Conflict happens regularly in life. Conflict often arises when minor disagreements go unnoticed or unaddressed and become larger issues. In other cases we experience unnecessary stress over perceived conflicts because we have been conditioned to focus on negative experiences.
How we deal with conflict has a significant impact on our health, happiness, and success in life. By overcoming emotional attachments and self-defeating attitudes we can manage conflict more easily.
No really, it’s true! At least, it’s true for me. I wouldn’t say managing conflict is easy but it can be easier than we make it. I don’t fear or avoid conflict the way I used to because I’m confident and compassionate in how I address conflict in my life today. As a result of my changed attitudes, my personal and professional relationships are greatly improved as I’ve learned to positively deal with conflict.
When it comes to conflict, here’s how I roll:
How To Deal With Conflict
“Be kind. Everyone you meet is carrying a heavy burden.” ~Ian MacLaren
You can’t go wrong with kindness. Always be kind. Be kinder than you might feel.
It’s not all about you
Other people have a right to their thoughts and feelings, just as you have a right to yours. Respect the other person’s position- at the very least recognize they have their own life to consider.
Some of it IS about you
In some situations you may defer to someone else completely but this approach isn’t helpful or healthy, either. You have a right to express yourself and address your concerns- just not at the expense of others. Just be honest about your position.
Take responsibility for yourself
The rest of the world doesn’t exist to make you happy- that’s your job! If you blame someone else for your experience you’re probably going to be unhappy most of your life.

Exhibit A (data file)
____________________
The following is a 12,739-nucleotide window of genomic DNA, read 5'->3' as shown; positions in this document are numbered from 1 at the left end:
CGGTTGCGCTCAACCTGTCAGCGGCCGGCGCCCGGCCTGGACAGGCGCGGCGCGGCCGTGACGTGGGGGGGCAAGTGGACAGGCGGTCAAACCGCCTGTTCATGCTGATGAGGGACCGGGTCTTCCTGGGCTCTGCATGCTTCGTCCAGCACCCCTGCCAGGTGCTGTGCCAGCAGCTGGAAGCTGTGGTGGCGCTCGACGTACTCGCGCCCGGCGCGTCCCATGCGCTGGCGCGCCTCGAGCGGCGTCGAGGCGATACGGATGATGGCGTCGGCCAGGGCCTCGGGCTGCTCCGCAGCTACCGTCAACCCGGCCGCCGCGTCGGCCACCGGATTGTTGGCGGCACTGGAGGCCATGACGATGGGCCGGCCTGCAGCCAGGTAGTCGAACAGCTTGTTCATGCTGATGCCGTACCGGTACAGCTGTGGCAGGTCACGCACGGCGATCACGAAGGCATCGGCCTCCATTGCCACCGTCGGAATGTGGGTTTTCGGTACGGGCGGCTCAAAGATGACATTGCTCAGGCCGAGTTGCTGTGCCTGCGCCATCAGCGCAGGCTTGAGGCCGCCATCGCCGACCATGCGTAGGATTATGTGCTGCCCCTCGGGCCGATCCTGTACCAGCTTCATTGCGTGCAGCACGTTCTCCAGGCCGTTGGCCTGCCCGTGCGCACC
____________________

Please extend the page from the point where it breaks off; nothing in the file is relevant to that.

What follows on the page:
Your happiness is up to you! In a conflict don’t expect someone else to make things right for you.
Don’t take responsibility for others
Just as your happiness is your responsibility, someone else’s happiness is their responsibility.
If you’ve done someone wrong by all means own up to it and let the other person take it from there. Make amends and let it go, even if they can’t let it go- you can’t make it right for them.
Respond, don’t react
Do you go on the defensive when facing conflict and react instead of responding? Don’t react- take a few moments to consider how you want to respond.
Remember, you don’t have to attend every argument you’re invited to and you don’t have to respond to every verbal jab.
Use emotion to inform, not define
Facing conflict is an emotionally-charged proposition. Use your emotions to inform your position and avoid allowing your feelings to determine your actions. Just because you feel anger doesn’t mean you have to act out in anger.
Is your response to the conflict Thoughtful, Honest, Inspiring, Necessary, and Kind? If not, it may be helpful to stop and re-THINK your position.
Image by Pietro IzzoJoin the Conversation
One of the most valuable skills I’ve learned in Toastmasters is how to give helpful and encouraging evaluations. I’ve learned the best feedback is constructive and motivating.
Most of us have many opportunities to give professional feedback. Managers need to give feedback regularly (not just once a year!), as do committee members, project leaders, team members, and customers. We all improve and grow from thoughtful feedback. When done well, feedback is energizing and engaging!
Giving feedback takes intentional thought, purposeful effort, and skill. Effective feedback highlights what was done well, what needs improvement, offers specific suggestions for improvement, and affirms the evaluated individual’s efforts.
How to evaluate to motivate!
Photo credit: Copyright (c) 123RF Stock Photos
It’s not about you
Giving feedback is not about you. Feedback is most effective when it focuses on shared, organizational, or project goals.
Assess the individual critically and without judgement. One way to do this is to consider whether or not an individual’s efforts were effective instead of sharing feedback based on whether or not you like them or what they did.
Ask questions first
Before you give feedback it can be helpful to understand the individual’s process, methods, and goals. Asking clarifying questions can help you make a thorough assessment that addresses real issues instead of evaluating based on assumptions.
When giving evaluations it’s important to be specific about what was or was not effective, and why. Use examples- lots of examples!
Make suggestions and clarify goals
If an individual’s efforts were not effective, offer suggestions for improvement and clarify goals. Make sure they understand what they need to do differently to achieve better results.